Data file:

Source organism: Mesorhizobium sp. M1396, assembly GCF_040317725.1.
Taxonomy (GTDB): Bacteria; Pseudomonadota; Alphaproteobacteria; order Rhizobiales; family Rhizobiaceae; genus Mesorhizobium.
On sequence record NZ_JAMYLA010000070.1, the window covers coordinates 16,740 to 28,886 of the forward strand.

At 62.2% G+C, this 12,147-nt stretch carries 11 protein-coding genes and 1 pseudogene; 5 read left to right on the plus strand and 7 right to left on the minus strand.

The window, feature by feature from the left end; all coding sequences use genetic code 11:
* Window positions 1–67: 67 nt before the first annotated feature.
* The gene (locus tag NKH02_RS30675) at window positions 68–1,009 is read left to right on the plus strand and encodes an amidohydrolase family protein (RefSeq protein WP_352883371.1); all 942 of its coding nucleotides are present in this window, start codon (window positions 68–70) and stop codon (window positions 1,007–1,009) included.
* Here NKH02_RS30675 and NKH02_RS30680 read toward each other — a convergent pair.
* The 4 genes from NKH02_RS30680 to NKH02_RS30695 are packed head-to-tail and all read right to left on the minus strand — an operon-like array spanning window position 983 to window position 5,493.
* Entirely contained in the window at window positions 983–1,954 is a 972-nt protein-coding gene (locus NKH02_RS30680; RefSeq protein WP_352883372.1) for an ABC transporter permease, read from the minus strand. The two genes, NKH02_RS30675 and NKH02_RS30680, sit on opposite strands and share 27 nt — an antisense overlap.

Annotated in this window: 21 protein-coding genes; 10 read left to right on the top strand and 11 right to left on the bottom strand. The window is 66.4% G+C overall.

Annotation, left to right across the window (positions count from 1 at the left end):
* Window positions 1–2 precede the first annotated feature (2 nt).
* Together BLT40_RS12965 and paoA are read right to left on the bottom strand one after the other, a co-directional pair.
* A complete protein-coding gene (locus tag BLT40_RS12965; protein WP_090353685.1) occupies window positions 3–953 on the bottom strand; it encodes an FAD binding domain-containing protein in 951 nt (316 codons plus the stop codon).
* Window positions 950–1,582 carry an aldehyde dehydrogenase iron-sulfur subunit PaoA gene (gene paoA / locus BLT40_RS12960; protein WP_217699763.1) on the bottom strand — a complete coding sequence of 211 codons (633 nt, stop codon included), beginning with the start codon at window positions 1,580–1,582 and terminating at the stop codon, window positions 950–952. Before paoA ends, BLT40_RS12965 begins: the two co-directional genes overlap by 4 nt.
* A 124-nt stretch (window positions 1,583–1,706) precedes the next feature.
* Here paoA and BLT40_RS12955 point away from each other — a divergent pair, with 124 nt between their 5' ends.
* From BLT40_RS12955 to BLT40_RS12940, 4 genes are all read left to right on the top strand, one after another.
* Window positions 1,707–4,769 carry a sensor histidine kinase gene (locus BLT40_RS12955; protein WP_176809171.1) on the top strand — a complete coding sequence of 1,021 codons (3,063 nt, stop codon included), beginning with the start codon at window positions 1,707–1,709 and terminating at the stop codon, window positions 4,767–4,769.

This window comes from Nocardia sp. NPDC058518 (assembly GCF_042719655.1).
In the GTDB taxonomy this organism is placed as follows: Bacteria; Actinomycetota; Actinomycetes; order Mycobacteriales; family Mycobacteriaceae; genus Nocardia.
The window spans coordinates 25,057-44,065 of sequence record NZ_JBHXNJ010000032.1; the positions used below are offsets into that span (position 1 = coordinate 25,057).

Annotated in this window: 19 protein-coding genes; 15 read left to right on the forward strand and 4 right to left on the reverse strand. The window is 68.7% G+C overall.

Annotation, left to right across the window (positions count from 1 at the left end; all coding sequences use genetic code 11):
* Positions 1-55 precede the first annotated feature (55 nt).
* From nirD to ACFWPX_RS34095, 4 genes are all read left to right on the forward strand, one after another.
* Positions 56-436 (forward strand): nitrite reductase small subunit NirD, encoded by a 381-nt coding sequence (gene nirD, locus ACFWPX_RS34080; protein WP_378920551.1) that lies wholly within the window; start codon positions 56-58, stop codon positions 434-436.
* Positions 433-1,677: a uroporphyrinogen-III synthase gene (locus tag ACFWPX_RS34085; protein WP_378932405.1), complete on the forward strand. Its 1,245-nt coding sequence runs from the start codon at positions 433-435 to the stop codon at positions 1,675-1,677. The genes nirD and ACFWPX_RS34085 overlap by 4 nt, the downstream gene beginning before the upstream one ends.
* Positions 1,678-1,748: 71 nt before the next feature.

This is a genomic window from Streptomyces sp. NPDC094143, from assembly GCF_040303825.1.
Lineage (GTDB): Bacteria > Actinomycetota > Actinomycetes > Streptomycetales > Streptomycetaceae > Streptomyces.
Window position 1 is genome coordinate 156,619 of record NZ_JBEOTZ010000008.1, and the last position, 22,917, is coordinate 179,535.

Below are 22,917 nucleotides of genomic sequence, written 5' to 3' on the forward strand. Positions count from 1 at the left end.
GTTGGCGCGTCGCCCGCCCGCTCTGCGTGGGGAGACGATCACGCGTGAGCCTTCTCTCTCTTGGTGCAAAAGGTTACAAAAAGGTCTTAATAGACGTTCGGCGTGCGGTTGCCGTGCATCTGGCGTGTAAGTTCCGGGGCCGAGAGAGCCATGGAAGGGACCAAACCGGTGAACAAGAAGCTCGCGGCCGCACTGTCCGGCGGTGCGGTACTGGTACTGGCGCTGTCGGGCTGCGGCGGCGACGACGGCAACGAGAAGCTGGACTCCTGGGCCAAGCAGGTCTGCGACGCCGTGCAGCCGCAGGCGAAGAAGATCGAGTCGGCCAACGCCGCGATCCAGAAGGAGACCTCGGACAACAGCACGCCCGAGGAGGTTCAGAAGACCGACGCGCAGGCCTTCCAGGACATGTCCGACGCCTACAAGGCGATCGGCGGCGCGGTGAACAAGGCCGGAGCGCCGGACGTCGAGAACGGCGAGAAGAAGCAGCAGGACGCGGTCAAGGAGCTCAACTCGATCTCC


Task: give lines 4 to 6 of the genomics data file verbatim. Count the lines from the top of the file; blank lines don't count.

At 62.2% G+C, this 12,147-nt stretch carries 11 protein-coding genes and 1 pseudogene; 5 read left to right on the plus strand and 7 right to left on the minus strand.

The window, feature by feature from the left end; all coding sequences use genetic code 11:
* Window positions 1–67: 67 nt before the first annotated feature.